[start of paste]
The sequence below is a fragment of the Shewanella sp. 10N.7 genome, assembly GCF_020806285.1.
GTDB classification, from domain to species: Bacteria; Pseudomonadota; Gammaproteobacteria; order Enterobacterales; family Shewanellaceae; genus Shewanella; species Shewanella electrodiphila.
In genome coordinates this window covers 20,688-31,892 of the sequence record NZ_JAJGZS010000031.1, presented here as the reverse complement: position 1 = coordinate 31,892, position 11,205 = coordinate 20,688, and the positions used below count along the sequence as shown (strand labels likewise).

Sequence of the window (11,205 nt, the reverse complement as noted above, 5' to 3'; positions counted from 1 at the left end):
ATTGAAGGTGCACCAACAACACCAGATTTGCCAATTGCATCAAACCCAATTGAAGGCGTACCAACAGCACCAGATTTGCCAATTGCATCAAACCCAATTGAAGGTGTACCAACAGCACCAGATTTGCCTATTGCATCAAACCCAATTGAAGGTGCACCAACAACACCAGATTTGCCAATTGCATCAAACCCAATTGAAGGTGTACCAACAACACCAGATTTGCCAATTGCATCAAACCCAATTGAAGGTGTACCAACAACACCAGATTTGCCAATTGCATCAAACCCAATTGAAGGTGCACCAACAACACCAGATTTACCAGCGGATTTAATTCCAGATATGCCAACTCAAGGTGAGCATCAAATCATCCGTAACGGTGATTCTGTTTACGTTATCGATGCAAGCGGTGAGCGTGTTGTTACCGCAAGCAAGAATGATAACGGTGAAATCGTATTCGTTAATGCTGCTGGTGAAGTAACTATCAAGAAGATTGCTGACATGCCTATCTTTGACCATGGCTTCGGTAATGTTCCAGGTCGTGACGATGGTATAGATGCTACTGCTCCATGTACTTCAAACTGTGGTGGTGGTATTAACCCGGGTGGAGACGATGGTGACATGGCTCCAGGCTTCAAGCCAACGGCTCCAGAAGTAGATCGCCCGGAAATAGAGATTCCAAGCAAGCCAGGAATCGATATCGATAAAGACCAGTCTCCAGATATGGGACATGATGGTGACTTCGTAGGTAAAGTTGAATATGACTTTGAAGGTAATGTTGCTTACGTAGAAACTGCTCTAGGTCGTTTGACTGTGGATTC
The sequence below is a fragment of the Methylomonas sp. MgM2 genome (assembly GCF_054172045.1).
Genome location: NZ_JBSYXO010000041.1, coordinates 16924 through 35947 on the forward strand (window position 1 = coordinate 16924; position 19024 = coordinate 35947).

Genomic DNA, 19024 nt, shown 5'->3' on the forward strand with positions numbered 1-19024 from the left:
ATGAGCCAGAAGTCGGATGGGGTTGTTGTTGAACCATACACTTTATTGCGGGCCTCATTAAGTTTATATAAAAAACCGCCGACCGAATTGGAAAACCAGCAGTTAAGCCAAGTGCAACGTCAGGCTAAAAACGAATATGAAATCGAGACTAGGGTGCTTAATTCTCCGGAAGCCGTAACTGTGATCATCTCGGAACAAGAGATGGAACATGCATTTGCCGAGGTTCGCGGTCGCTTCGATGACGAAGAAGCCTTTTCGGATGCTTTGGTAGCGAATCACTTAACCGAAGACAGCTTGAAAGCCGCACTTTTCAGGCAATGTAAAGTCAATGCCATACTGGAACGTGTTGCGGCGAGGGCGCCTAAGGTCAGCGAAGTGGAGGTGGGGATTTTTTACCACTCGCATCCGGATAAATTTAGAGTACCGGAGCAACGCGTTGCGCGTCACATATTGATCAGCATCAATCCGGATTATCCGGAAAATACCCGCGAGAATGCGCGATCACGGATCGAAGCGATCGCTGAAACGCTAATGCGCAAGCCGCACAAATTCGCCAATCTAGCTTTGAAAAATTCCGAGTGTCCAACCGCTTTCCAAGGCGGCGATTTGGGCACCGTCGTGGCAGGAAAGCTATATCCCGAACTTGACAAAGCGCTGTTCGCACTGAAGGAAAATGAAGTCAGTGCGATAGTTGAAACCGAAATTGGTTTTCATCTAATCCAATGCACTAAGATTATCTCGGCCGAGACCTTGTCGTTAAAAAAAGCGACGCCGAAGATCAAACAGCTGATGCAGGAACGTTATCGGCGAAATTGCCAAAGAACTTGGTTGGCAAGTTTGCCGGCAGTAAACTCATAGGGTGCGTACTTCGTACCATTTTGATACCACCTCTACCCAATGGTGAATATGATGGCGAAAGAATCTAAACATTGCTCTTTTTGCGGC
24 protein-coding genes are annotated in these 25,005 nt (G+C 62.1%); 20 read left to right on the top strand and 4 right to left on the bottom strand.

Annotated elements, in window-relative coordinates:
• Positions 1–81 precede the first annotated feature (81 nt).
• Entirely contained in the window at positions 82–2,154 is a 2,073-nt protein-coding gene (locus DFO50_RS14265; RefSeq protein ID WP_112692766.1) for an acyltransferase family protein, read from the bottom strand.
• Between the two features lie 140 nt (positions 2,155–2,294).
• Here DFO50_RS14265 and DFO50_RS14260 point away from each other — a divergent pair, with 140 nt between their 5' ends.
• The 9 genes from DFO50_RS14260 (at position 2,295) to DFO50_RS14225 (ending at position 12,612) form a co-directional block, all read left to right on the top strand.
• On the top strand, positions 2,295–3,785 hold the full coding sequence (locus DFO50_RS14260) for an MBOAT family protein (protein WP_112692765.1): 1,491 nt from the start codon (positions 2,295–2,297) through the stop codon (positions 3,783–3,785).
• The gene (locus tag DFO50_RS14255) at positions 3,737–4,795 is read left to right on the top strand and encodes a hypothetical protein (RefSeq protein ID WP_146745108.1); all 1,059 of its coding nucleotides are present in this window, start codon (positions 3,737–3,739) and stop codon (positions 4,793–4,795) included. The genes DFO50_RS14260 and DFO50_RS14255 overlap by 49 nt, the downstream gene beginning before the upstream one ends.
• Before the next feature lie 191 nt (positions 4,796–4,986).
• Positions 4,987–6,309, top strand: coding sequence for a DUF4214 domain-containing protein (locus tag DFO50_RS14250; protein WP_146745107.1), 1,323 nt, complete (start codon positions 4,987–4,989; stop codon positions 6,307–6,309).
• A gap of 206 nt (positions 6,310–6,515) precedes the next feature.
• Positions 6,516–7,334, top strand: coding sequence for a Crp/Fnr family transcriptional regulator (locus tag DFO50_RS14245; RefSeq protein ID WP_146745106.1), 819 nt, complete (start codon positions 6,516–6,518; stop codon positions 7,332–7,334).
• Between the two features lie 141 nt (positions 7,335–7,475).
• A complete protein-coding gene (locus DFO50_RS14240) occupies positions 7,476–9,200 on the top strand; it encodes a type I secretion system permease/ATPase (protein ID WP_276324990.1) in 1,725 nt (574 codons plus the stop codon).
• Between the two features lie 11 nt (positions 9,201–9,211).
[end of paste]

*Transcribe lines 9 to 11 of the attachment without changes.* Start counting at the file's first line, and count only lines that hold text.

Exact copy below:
ATGAGCCAGAAGTCGGATGGGGTTGTTGTTGAACCATACACTTTATTGCGGGCCTCATTAAGTTTATATAAAAAACCGCCGACCGAATTGGAAAACCAGCAGTTAAGCCAAGTGCAACGTCAGGCTAAAAACGAATATGAAATCGAGACTAGGGTGCTTAATTCTCCGGAAGCCGTAACTGTGATCATCTCGGAACAAGAGATGGAACATGCATTTGCCGAGGTTCGCGGTCGCTTCGATGACGAAGAAGCCTTTTCGGATGCTTTGGTAGCGAATCACTTAACCGAAGACAGCTTGAAAGCCGCACTTTTCAGGCAATGTAAAGTCAATGCCATACTGGAACGTGTTGCGGCGAGGGCGCCTAAGGTCAGCGAAGTGGAGGTGGGGATTTTTTACCACTCGCATCCGGATAAATTTAGAGTACCGGAGCAACGCGTTGCGCGTCACATATTGATCAGCATCAATCCGGATTATCCGGAAAATACCCGCGAGAATGCGCGATCACGGATCGAAGCGATCGCTGAAACGCTAATGCGCAAGCCGCACAAATTCGCCAATCTAGCTTTGAAAAATTCCGAGTGTCCAACCGCTTTCCAAGGCGGCGATTTGGGCACCGTCGTGGCAGGAAAGCTATATCCCGAACTTGACAAAGCGCTGTTCGCACTGAAGGAAAATGAAGTCAGTGCGATAGTTGAAACCGAAATTGGTTTTCATCTAATCCAATGCACTAAGATTATCTCGGCCGAGACCTTGTCGTTAAAAAAAGCGACGCCGAAGATCAAACAGCTGATGCAGGAACGTTATCGGCGAAATTGCCAAAGAACTTGGTTGGCAAGTTTGCCGGCAGTAAACTCATAGGGTGCGTACTTCGTACCATTTTGATACCACCTCTACCCAATGGTGAATATGATGGCGAAAGAATCTAAACATTGCTCTTTTTGCGGC
24 protein-coding genes are annotated in these 25,005 nt (G+C 62.1%); 20 read left to right on the top strand and 4 right to left on the bottom strand.

Annotated elements, in window-relative coordinates: